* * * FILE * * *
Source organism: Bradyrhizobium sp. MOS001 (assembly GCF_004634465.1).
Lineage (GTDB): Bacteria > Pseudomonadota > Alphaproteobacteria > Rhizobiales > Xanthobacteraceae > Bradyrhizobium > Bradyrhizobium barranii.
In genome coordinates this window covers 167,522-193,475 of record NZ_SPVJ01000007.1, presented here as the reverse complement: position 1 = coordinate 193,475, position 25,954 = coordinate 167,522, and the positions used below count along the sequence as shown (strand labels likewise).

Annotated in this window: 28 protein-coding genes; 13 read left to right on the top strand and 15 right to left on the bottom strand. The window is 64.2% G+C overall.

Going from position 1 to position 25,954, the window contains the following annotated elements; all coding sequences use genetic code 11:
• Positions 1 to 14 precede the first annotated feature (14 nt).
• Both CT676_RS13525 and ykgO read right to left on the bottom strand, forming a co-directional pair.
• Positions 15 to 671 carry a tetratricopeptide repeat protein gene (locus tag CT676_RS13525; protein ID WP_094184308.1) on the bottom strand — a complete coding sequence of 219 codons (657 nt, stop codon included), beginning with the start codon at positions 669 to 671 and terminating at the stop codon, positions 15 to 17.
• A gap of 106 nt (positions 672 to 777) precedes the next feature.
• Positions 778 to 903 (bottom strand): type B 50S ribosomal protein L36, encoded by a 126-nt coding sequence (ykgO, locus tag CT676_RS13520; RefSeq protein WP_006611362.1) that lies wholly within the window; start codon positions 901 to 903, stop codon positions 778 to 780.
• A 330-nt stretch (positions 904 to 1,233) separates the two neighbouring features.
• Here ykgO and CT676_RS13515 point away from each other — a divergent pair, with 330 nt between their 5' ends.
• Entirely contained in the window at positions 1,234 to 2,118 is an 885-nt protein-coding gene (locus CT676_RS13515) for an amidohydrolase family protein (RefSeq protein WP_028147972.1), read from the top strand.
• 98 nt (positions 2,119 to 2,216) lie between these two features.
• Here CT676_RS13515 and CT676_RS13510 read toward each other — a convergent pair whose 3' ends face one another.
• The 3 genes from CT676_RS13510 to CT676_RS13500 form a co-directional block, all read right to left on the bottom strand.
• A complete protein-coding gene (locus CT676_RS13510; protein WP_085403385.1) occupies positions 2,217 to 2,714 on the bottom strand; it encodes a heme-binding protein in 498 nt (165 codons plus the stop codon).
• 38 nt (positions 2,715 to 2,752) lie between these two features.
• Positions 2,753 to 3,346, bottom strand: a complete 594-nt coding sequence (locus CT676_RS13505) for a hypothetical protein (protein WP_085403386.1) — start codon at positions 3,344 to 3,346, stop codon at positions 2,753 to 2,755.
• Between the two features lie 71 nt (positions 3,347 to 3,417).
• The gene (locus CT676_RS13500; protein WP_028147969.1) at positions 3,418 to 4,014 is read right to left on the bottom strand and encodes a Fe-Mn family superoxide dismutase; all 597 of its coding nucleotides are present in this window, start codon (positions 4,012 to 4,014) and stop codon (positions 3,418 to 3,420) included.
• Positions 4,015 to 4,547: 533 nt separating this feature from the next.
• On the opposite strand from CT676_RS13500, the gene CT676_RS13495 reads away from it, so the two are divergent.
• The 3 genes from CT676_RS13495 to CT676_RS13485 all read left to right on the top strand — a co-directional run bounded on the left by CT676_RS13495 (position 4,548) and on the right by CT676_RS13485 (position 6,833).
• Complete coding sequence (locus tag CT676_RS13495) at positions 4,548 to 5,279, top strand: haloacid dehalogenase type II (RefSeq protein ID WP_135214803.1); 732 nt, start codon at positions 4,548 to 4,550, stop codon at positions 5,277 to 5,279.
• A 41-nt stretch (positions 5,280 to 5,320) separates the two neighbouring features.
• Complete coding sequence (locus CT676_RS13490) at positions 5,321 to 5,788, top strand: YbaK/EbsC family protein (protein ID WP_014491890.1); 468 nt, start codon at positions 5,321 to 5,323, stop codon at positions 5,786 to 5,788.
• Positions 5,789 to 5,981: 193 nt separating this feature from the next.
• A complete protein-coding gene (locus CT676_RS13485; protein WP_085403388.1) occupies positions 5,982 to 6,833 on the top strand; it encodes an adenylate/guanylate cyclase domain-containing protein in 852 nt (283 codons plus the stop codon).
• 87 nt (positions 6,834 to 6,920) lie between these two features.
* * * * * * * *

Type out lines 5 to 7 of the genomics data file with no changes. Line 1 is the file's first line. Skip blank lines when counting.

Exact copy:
Going from position 1 to position 25,954, the window contains the following annotated elements; all coding sequences use genetic code 11:
• Positions 1 to 14 precede the first annotated feature (14 nt).
• Both CT676_RS13525 and ykgO read right to left on the bottom strand, forming a co-directional pair.